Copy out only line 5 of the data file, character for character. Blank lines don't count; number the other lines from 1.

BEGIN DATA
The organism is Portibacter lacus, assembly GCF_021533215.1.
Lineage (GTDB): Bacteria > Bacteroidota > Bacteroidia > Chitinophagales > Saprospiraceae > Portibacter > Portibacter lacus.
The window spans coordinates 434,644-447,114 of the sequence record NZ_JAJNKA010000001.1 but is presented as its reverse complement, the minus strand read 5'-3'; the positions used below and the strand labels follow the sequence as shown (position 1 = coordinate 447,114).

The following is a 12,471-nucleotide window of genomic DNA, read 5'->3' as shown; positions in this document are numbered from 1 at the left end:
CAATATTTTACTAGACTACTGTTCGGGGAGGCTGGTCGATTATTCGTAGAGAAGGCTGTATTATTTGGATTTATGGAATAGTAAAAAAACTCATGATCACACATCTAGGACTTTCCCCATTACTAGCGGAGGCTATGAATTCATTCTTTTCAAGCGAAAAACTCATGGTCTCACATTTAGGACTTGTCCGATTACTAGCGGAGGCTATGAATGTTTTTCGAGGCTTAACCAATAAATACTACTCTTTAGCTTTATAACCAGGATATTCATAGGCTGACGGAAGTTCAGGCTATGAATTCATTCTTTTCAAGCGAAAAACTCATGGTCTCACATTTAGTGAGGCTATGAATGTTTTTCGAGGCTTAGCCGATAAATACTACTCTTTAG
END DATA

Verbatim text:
CAATATTTTACTAGACTACTGTTCGGGGAGGCTGGTCGATTATTCGTAGAGAAGGCTGTATTATTTGGATTTATGGAATAGTAAAAAAACTCATGATCACACATCTAGGACTTTCCCCATTACTAGCGGAGGCTATGAATTCATTCTTTTCAAGCGAAAAACTCATGGTCTCACATTTAGGACTTGTCCGATTACTAGCGGAGGCTATGAATGTTTTTCGAGGCTTAACCAATAAATACTACTCTTTAGCTTTATAACCAGGATATTCATAGGCTGACGGAAGTTCAGGCTATGAATTCATTCTTTTCAAGCGAAAAACTCATGGTCTCACATTTAGTGAGGCTATGAATGTTTTTCGAGGCTTAGCCGATAAATACTACTCTTTAG